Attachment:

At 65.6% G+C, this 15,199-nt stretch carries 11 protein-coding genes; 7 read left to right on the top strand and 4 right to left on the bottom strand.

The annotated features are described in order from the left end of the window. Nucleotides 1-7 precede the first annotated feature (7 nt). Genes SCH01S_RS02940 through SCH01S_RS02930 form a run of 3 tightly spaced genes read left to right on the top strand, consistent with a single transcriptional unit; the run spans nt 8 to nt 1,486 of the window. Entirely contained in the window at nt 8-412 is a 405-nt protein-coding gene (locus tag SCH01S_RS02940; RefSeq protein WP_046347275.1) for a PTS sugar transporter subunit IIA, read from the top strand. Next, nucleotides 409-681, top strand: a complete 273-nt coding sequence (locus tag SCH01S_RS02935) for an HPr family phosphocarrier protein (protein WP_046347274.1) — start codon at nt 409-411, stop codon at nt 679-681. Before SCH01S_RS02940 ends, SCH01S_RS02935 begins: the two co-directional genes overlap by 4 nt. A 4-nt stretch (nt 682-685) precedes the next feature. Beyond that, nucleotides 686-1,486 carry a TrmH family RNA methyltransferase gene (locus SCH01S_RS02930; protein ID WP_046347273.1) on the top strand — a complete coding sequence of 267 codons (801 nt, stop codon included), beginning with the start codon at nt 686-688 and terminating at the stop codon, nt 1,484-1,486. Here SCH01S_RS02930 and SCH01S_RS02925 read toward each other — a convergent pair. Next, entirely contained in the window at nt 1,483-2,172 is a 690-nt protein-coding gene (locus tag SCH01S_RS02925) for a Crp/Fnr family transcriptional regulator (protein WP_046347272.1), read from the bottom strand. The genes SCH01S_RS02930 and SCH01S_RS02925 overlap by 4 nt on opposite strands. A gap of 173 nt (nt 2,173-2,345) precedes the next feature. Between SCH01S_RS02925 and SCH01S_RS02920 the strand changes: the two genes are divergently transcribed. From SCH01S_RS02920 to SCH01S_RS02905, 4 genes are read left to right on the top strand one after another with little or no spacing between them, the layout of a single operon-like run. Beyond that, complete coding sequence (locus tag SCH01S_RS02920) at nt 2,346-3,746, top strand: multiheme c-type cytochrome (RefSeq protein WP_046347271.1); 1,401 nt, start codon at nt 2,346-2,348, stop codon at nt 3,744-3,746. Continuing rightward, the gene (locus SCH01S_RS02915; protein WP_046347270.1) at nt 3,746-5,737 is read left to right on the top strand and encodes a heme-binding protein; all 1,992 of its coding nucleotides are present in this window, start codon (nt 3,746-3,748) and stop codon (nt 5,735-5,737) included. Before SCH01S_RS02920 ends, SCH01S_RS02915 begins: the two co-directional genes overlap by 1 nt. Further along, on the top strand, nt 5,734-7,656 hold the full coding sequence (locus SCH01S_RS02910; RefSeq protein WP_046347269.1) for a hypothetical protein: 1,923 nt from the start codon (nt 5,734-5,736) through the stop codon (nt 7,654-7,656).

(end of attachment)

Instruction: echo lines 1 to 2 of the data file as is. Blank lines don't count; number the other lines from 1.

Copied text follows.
At 65.6% G+C, this 15,199-nt stretch carries 11 protein-coding genes; 7 read left to right on the top strand and 4 right to left on the bottom strand.

The annotated features are described in order from the left end of the window. Nucleotides 1-7 precede the first annotated feature (7 nt). Genes SCH01S_RS02940 through SCH01S_RS02930 form a run of 3 tightly spaced genes read left to right on the top strand, consistent with a single transcriptional unit; the run spans nt 8 to nt 1,486 of the window. Entirely contained in the window at nt 8-412 is a 405-nt protein-coding gene (locus tag SCH01S_RS02940; RefSeq protein WP_046347275.1) for a PTS sugar transporter subunit IIA, read from the top strand. Next, nucleotides 409-681, top strand: a complete 273-nt coding sequence (locus tag SCH01S_RS02935) for an HPr family phosphocarrier protein (protein WP_046347274.1) — start codon at nt 409-411, stop codon at nt 679-681. Before SCH01S_RS02940 ends, SCH01S_RS02935 begins: the two co-directional genes overlap by 4 nt. A 4-nt stretch (nt 682-685) precedes the next feature. Beyond that, nucleotides 686-1,486 carry a TrmH family RNA methyltransferase gene (locus SCH01S_RS02930; protein ID WP_046347273.1) on the top strand — a complete coding sequence of 267 codons (801 nt, stop codon included), beginning with the start codon at nt 686-688 and terminating at the stop codon, nt 1,484-1,486. Here SCH01S_RS02930 and SCH01S_RS02925 read toward each other — a convergent pair. Next, entirely contained in the window at nt 1,483-2,172 is a 690-nt protein-coding gene (locus tag SCH01S_RS02925) for a Crp/Fnr family transcriptional regulator (protein WP_046347272.1), read from the bottom strand. The genes SCH01S_RS02930 and SCH01S_RS02925 overlap by 4 nt on opposite strands. A gap of 173 nt (nt 2,173-2,345) precedes the next feature. Between SCH01S_RS02925 and SCH01S_RS02920 the strand changes: the two genes are divergently transcribed. From SCH01S_RS02920 to SCH01S_RS02905, 4 genes are read left to right on the top strand one after another with little or no spacing between them, the layout of a single operon-like run. Beyond that, complete coding sequence (locus tag SCH01S_RS02920) at nt 2,346-3,746, top strand: multiheme c-type cytochrome (RefSeq protein WP_046347271.1); 1,401 nt, start codon at nt 2,346-2,348, stop codon at nt 3,744-3,746. Continuing rightward, the gene (locus SCH01S_RS02915; protein WP_046347270.1) at nt 3,746-5,737 is read left to right on the top strand and encodes a heme-binding protein; all 1,992 of its coding nucleotides are present in this window, start codon (nt 3,746-3,748) and stop codon (nt 5,735-5,737) included. Before SCH01S_RS02920 ends, SCH01S_RS02915 begins: the two co-directional genes overlap by 1 nt. Further along, on the top strand, nt 5,734-7,656 hold the full coding sequence (locus SCH01S_RS02910; RefSeq protein WP_046347269.1) for a hypothetical protein: 1,923 nt from the start codon (nt 5,734-5,736) through the stop codon (nt 7,654-7,656).